At Computex last year, ASUS did something a little weird and different with their laptops: they turned the touchpad into a second screen, with an ecosystem of apps to boot. But while watching Overwatch or Twitch in a screen the size of a touchpad is neat, it wasn’t particularly practical.
So ASUS went and fixed that. Instead of being a virtual screen embedded within the touchpad, ASUS has squeezed a full-width second screen above a physical keyboard into a 14-inch and 15-inch form factor. Even better: it’s actually usable.
Announced at ASUS’s Computex press conference and shown off to journalists at a pre-briefing, the second screen tech–dubbed Screenpad+–is part of two new products, the 15.6-inch ZenBook Pro Duo and the 14-inch ZenBook Duo. Both laptops are due for release internationally in the third quarter of 2019, but Australian product managers confirmed to Kotaku Australia that the ZenBook Pro Duo would be launching in Australia first.
On the flagship model, you’ll get a 4K AMOLED display that’s touch and stylus-sensitive. The second screen, which fills the space between the keyboard and the hinge, is a 3840×1100 32:9 screen that’s also touch and stylus-sensitive. (On the 14-inch Zenbook Duo, only the bottom screen is touch and stylus-sensitive, and the main screen isn’t AMOLED.)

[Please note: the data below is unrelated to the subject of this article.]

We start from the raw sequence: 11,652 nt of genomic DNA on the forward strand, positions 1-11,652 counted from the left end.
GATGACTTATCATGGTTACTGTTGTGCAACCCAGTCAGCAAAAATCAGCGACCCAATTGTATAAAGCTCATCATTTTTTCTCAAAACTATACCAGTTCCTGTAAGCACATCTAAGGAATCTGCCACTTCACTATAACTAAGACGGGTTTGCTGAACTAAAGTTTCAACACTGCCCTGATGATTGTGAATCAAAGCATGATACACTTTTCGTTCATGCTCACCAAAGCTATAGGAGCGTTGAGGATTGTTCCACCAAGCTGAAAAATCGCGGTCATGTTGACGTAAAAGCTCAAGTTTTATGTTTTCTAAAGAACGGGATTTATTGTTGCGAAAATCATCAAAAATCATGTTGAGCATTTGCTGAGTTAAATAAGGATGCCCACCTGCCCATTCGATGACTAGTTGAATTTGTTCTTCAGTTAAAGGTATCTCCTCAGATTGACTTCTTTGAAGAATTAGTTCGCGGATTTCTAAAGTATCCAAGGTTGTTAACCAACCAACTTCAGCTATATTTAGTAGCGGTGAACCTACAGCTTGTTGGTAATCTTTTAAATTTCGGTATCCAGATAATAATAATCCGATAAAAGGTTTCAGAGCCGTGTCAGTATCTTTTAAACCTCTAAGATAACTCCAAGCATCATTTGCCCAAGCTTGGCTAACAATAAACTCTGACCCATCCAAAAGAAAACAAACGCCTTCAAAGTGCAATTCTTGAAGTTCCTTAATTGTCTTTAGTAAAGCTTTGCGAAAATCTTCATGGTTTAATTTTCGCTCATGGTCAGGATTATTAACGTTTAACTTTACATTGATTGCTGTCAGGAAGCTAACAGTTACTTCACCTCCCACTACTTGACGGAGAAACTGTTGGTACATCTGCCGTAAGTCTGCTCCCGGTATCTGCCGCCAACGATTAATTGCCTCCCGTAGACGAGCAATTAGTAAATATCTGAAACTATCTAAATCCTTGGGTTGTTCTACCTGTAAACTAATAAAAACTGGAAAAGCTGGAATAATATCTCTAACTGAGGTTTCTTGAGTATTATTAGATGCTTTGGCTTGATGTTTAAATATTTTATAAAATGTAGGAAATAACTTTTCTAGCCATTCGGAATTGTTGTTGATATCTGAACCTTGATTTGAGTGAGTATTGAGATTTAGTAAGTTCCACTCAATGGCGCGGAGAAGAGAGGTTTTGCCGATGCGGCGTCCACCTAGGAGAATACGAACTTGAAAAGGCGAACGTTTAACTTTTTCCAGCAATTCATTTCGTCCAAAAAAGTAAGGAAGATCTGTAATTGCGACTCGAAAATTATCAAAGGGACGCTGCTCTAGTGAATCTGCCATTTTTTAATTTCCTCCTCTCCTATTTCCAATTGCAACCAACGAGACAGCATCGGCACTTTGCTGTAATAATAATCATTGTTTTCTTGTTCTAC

The guts of the flagship include a i9 octa-core CPU, Wi-Fi 6 support, Thunderbolt 3, 1x USB-C and 2x USB-A ports. Support for a keypad is built into the touchpad, using the same design from the Zephyrus gaming laptops. The touchpad itself is rectangular and wedged into the right side of the keyboard. If anything, it’s the keypad that will be the biggest dealbreaker for people: it’s fairly narrow horizontally, curbing the trend of the last year or so where most trackpads have gotten wider and larger overall.
But the ZenBook Duo/Pro Duo design wouldn’t have worked without moving the keyboard to the front edge, otherwise there wouldn’t have been space for the second screen. I should note that the keyboard has gotten a substantial upgrade too–it’s a genuine joy to use, vastly more than I would have expected. ASUS keyboards have traditionally been serviceable in the past, but not a genuine pleasure in the way a Surface Laptop, Huawei’s recent Matebook, the XPS 13, or HP Spectre has been.
The Duo and Pro Duo fixes that. There’s a solid amount of key travel–1.5mm–to withstand constant battering, and there hasn’t been so much compromise to fit the second screen in that each individual key is squished together. Compared to my Matebook 13 at the time, the ZenBook Duo (but not the Pro Duo–I’ll explain why in a second) was nicer to type on, although moving everything to the front edge does take some getting used to.
There’s some fairly huge differences between the 14 and 15-inch models, besides the 4K AMOLED screen. If you’re opting for the 14-inch model, the best discrete GPU you can get is a GeForce MX 250. The exact specification that will ship to Australia isn’t fixed–ASUS headquarters lets their regional managers determine the best specs to sell in each market–but options range from a minimum storage of two 256GB PCIe SSDs in Raid 0, going up to a maximum of four 1TB PCIe SSDs in Raid 0 (!!).